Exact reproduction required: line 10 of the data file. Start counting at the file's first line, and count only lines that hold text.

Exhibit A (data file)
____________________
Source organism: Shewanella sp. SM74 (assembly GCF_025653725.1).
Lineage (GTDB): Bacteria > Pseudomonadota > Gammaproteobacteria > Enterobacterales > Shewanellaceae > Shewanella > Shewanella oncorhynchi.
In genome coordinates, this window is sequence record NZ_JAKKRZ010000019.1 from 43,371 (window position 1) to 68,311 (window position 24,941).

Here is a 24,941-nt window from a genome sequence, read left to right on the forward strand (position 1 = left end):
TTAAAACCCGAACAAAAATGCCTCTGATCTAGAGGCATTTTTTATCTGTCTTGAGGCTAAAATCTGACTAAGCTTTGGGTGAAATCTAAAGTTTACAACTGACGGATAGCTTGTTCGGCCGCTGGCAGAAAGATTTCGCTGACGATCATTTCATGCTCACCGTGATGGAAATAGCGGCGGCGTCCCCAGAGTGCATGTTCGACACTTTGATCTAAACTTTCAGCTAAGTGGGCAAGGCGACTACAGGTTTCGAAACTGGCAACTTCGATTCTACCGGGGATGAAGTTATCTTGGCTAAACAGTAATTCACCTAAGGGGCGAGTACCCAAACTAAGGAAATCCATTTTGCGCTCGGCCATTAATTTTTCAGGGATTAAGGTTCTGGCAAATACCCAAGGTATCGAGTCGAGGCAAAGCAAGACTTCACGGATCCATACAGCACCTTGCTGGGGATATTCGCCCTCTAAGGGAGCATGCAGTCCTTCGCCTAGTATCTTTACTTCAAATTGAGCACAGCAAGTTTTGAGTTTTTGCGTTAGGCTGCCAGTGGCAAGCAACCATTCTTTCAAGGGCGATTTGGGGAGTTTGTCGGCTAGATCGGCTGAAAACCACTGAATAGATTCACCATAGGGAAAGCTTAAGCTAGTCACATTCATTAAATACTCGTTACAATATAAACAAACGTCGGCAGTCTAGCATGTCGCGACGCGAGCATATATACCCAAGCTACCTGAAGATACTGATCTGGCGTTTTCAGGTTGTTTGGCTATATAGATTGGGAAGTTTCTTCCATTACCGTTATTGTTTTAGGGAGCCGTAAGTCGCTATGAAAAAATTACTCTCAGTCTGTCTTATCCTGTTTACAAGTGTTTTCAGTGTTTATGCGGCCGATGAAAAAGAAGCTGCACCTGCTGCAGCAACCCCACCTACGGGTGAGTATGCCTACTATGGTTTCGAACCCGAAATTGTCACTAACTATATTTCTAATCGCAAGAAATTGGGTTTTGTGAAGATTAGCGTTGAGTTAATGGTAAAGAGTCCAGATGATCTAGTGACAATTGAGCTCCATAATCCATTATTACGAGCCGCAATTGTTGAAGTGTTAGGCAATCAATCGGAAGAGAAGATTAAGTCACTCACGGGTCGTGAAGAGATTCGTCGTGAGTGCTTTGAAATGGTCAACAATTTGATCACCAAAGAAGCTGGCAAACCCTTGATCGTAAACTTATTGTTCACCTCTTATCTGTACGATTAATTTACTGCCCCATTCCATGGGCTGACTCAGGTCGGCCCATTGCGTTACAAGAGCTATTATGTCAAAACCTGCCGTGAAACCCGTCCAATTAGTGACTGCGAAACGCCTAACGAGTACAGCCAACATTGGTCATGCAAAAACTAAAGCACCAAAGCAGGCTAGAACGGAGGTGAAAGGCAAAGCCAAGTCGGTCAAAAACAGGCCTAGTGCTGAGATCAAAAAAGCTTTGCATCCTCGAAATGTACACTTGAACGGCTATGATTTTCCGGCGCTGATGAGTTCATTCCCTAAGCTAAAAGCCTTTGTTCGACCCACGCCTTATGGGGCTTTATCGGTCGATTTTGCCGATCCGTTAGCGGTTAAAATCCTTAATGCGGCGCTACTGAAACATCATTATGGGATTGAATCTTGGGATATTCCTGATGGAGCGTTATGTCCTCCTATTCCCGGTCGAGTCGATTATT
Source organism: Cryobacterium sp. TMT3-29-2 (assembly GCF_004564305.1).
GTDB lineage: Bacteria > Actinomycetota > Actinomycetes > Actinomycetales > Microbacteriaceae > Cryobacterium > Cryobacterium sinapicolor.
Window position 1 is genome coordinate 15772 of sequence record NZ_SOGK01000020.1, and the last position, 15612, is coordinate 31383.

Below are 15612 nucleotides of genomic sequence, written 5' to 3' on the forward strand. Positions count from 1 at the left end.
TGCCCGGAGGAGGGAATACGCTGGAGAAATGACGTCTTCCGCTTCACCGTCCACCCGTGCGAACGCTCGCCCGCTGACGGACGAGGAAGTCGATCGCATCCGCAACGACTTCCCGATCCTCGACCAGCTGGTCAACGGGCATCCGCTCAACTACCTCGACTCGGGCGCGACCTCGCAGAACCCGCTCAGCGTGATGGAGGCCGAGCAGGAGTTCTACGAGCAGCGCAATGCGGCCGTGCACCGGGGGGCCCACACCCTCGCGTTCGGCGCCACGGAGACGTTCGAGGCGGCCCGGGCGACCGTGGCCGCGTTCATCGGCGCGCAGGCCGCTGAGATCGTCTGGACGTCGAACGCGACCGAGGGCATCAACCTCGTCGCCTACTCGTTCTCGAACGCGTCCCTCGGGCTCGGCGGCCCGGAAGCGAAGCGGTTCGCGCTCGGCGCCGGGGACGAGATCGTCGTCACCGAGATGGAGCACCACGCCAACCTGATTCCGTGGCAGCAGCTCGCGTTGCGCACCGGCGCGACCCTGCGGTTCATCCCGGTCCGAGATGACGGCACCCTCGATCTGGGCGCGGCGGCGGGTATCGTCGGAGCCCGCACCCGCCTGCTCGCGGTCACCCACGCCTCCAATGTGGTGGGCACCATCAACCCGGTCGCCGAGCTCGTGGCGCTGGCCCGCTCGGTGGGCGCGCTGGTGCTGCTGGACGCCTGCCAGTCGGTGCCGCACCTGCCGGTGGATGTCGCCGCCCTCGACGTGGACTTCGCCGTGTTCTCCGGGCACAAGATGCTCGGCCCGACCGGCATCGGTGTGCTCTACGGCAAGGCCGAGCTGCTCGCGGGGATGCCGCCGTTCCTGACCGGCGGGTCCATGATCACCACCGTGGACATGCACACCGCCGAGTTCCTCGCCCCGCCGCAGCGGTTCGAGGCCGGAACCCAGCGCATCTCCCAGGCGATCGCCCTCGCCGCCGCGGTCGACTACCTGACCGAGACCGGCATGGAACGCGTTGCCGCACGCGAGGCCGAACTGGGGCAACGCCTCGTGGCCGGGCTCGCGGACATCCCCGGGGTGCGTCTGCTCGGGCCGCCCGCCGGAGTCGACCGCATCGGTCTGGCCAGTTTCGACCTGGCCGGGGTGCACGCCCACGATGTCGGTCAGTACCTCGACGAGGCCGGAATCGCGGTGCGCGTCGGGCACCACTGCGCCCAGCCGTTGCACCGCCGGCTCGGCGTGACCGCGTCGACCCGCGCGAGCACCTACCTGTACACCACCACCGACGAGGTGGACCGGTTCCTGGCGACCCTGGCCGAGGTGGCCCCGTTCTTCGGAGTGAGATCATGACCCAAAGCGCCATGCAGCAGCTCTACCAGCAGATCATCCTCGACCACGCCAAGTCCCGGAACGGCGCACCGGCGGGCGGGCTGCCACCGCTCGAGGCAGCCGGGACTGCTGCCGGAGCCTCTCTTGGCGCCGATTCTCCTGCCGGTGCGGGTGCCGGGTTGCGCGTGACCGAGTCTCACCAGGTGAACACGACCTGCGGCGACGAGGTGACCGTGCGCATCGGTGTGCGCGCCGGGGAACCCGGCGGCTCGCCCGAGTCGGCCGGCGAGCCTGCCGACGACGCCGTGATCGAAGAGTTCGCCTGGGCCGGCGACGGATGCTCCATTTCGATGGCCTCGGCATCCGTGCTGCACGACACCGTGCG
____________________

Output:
TGCCCGGAGGAGGGAATACGCTGGAGAAATGACGTCTTCCGCTTCACCGTCCACCCGTGCGAACGCTCGCCCGCTGACGGACGAGGAAGTCGATCGCATCCGCAACGACTTCCCGATCCTCGACCAGCTGGTCAACGGGCATCCGCTCAACTACCTCGACTCGGGCGCGACCTCGCAGAACCCGCTCAGCGTGATGGAGGCCGAGCAGGAGTTCTACGAGCAGCGCAATGCGGCCGTGCACCGGGGGGCCCACACCCTCGCGTTCGGCGCCACGGAGACGTTCGAGGCGGCCCGGGCGACCGTGGCCGCGTTCATCGGCGCGCAGGCCGCTGAGATCGTCTGGACGTCGAACGCGACCGAGGGCATCAACCTCGTCGCCTACTCGTTCTCGAACGCGTCCCTCGGGCTCGGCGGCCCGGAAGCGAAGCGGTTCGCGCTCGGCGCCGGGGACGAGATCGTCGTCACCGAGATGGAGCACCACGCCAACCTGATTCCGTGGCAGCAGCTCGCGTTGCGCACCGGCGCGACCCTGCGGTTCATCCCGGTCCGAGATGACGGCACCCTCGATCTGGGCGCGGCGGCGGGTATCGTCGGAGCCCGCACCCGCCTGCTCGCGGTCACCCACGCCTCCAATGTGGTGGGCACCATCAACCCGGTCGCCGAGCTCGTGGCGCTGGCCCGCTCGGTGGGCGCGCTGGTGCTGCTGGACGCCTGCCAGTCGGTGCCGCACCTGCCGGTGGATGTCGCCGCCCTCGACGTGGACTTCGCCGTGTTCTCCGGGCACAAGATGCTCGGCCCGACCGGCATCGGTGTGCTCTACGGCAAGGCCGAGCTGCTCGCGGGGATGCCGCCGTTCCTGACCGGCGGGTCCATGATCACCACCGTGGACATGCACACCGCCGAGTTCCTCGCCCCGCCGCAGCGGTTCGAGGCCGGAACCCAGCGCATCTCCCAGGCGATCGCCCTCGCCGCCGCGGTCGACTACCTGACCGAGACCGGCATGGAACGCGTTGCCGCACGCGAGGCCGAACTGGGGCAACGCCTCGTGGCCGGGCTCGCGGACATCCCCGGGGTGCGTCTGCTCGGGCCGCCCGCCGGAGTCGACCGCATCGGTCTGGCCAGTTTCGACCTGGCCGGGGTGCACGCCCACGATGTCGGTCAGTACCTCGACGAGGCCGGAATCGCGGTGCGCGTCGGGCACCACTGCGCCCAGCCGTTGCACCGCCGGCTCGGCGTGACCGCGTCGACCCGCGCGAGCACCTACCTGTACACCACCACCGACGAGGTGGACCGGTTCCTGGCGACCCTGGCCGAGGTGGCCCCGTTCTTCGGAGTGAGATCATGACCCAAAGCGCCATGCAGCAGCTCTACCAGCAGATCATCCTCGACCACGCCAAGTCCCGGAACGGCGCACCGGCGGGCGGGCTGCCACCGCTCGAGGCAGCCGGGACTGCTGCCGGAGCCTCTCTTGGCGCCGATTCTCCTGCCGGTGCGGGTGCCGGGTTGCGCGTGACCGAGTCTCACCAGGTGAACACGACCTGCGGCGACGAGGTGACCGTGCGCATCGGTGTGCGCGCCGGGGAACCCGGCGGCTCGCCCGAGTCGGCCGGCGAGCCTGCCGACGACGCCGTGATCGAAGAGTTCGCCTGGGCCGGCGACGGATGCTCCATTTCGATGGCCTCGGCATCCGTGCTGCACGACACCGTGCG